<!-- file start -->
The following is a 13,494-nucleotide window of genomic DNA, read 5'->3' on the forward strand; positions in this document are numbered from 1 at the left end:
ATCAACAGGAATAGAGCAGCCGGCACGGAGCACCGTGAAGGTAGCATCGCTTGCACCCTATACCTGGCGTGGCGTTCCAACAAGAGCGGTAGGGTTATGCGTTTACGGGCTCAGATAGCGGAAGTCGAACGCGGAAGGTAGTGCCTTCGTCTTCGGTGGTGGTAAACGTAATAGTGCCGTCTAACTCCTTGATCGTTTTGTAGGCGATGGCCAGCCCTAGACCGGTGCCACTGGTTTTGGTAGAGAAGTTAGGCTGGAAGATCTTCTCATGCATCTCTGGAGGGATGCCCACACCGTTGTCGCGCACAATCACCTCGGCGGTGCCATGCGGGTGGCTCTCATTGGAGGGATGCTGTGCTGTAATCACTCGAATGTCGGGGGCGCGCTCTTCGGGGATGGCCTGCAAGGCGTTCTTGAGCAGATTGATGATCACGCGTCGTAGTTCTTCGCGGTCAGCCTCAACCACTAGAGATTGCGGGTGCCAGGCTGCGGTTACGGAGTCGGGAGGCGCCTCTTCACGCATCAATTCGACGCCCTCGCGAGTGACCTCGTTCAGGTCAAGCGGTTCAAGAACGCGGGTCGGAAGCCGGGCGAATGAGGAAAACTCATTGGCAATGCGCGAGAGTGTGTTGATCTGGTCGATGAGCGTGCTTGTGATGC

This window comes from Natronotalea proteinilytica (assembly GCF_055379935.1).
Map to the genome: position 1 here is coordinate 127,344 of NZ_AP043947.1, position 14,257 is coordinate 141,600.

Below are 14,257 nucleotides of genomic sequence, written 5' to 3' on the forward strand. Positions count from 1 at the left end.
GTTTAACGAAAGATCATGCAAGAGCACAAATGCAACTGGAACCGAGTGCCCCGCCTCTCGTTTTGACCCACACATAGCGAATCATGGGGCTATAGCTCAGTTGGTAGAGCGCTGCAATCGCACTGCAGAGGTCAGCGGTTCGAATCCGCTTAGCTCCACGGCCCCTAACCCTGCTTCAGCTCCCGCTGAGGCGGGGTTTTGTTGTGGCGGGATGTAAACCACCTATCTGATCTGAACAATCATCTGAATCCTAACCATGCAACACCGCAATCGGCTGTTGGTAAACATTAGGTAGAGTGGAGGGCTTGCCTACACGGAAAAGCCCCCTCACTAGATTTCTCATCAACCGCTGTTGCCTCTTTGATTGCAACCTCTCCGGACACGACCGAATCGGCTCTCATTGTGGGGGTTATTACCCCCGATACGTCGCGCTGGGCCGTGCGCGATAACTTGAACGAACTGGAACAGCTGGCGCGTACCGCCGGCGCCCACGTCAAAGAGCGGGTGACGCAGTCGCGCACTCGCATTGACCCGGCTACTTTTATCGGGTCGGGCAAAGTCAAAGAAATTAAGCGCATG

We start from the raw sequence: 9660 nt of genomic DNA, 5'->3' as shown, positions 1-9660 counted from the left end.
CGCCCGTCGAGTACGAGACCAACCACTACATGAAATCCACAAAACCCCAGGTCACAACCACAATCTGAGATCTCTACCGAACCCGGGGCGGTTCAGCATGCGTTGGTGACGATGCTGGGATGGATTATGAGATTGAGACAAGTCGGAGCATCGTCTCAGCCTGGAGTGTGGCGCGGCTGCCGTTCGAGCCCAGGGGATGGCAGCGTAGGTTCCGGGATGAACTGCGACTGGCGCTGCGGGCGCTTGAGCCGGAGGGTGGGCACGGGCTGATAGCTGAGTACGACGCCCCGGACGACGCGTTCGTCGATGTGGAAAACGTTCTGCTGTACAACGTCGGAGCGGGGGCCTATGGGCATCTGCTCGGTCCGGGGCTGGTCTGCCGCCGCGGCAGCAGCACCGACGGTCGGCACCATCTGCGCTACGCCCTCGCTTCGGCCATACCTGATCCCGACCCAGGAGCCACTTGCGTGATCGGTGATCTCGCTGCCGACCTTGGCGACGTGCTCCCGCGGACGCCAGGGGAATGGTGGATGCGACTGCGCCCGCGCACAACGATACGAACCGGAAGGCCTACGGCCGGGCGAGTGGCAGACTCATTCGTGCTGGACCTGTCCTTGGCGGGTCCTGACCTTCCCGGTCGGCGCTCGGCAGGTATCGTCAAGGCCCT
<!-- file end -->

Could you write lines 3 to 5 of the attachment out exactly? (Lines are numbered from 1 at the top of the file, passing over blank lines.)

This window comes from Natronotalea proteinilytica (assembly GCF_055379935.1).
Map to the genome: position 1 here is coordinate 127,344 of NZ_AP043947.1, position 14,257 is coordinate 141,600.

Below are 14,257 nucleotides of genomic sequence, written 5' to 3' on the forward strand. Positions count from 1 at the left end.